Chicago-based post-rock act Aluminum Group, formed by brothers Frank and John
Navin, debuted with a slab of easy-listening muzak and Sixties bubblegum,
Wonderboy Plus (1995 - Minty Fresh, 1999), but derailed that genre
with electronic and acoustic arrangements on Plano (Minty Fresh, 1998),
occasionally bordering on Pink Floyd-ian languor (Storytime) and
sometimes achieving real melodrama (Sad Gay Life).
The band became even more intellectual on
Pedals (Minty Fresh, 1999), produced by Jim O'Rourke and virtually a
spoof of Burt Bacharach's sophisticated orchestral pop.
Their incursion into kitsch music continued with Pelo (Hefty, 2000),
which also resurrected the band's flirt with electronic arrangements (and
dance beats). This album is simultaneously the least inspired of their career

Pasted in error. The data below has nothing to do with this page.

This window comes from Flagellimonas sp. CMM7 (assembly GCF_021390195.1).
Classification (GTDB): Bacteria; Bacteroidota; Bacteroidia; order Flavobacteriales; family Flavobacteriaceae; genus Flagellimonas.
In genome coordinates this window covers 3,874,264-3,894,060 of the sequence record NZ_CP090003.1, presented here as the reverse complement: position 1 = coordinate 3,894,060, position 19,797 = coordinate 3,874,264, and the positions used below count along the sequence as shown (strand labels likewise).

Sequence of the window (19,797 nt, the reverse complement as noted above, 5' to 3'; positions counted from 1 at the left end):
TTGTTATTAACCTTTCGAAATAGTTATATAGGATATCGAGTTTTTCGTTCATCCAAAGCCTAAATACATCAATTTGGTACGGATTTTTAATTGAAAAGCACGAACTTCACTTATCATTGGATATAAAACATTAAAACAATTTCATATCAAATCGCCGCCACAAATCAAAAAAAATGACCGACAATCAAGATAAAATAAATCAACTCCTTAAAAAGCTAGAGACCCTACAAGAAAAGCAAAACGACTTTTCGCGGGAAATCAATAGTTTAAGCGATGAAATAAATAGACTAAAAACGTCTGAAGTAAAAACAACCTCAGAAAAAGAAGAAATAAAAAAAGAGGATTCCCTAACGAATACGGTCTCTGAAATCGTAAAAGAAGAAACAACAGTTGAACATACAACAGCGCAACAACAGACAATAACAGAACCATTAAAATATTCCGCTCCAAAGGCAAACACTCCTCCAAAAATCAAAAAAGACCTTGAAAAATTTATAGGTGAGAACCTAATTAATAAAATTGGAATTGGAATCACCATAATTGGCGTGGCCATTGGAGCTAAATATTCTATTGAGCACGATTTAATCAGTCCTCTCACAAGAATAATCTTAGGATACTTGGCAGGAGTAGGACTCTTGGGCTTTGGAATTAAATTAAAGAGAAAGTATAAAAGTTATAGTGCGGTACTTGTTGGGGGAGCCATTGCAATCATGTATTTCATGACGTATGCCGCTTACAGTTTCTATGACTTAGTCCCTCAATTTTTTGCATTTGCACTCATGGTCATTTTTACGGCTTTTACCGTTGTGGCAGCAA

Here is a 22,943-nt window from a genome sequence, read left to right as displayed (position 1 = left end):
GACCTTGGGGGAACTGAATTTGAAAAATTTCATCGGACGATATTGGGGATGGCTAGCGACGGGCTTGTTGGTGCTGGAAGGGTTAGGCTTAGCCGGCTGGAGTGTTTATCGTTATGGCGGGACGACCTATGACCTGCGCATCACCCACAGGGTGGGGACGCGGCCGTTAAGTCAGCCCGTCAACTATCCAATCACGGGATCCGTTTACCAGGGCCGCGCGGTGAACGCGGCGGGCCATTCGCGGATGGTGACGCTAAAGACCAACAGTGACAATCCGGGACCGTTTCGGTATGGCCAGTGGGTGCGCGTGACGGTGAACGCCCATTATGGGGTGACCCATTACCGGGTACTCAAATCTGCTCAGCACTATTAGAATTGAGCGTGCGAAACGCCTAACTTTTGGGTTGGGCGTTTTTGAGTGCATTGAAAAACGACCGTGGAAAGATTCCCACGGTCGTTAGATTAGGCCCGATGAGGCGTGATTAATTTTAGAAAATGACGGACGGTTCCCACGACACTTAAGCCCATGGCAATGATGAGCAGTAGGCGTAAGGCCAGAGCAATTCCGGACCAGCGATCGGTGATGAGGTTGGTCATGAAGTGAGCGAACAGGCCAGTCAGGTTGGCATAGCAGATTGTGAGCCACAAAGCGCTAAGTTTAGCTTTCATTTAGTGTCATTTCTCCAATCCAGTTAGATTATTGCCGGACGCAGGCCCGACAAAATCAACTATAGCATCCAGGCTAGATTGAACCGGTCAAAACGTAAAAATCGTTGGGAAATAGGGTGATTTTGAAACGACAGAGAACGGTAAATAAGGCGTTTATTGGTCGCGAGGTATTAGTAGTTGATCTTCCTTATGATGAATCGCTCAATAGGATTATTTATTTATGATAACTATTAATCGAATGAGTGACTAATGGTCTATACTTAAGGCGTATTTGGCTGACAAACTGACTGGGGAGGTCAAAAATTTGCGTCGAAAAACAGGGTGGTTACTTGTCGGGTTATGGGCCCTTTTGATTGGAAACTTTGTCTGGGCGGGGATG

and the one with the most accomplished songs
(Pussycat, Tom Of Finland). Stalwarts of simplicity in the
age of post-rock complexity, the Aluminum Group harks back to the pre-rock
years and attempt to recreate the feeling of safety, security and
mindless happiness of those years.
And Happyness (Wishing Tree, 2002) was the appropriate (mispelled) title
of their next album. Even more generic, laid-back and unpretentious, the
sound of Kisses and Pop is, basically, not a sound.
For better and for worse,
More Happyness (Wishing Tree, 2002) is a senseless repetition of
the senseless pop ballads of the previous albums.
Featuring many of Chicago's post-rock intellectuals (John McEntire,
John Herndon, Doug McCombs, Rebecca Gates, Rob Mazurek, Jeff Parker),
it embellishes its crooning litanies with synths and horns that basically
photocopy the old easy-listening orchestras.
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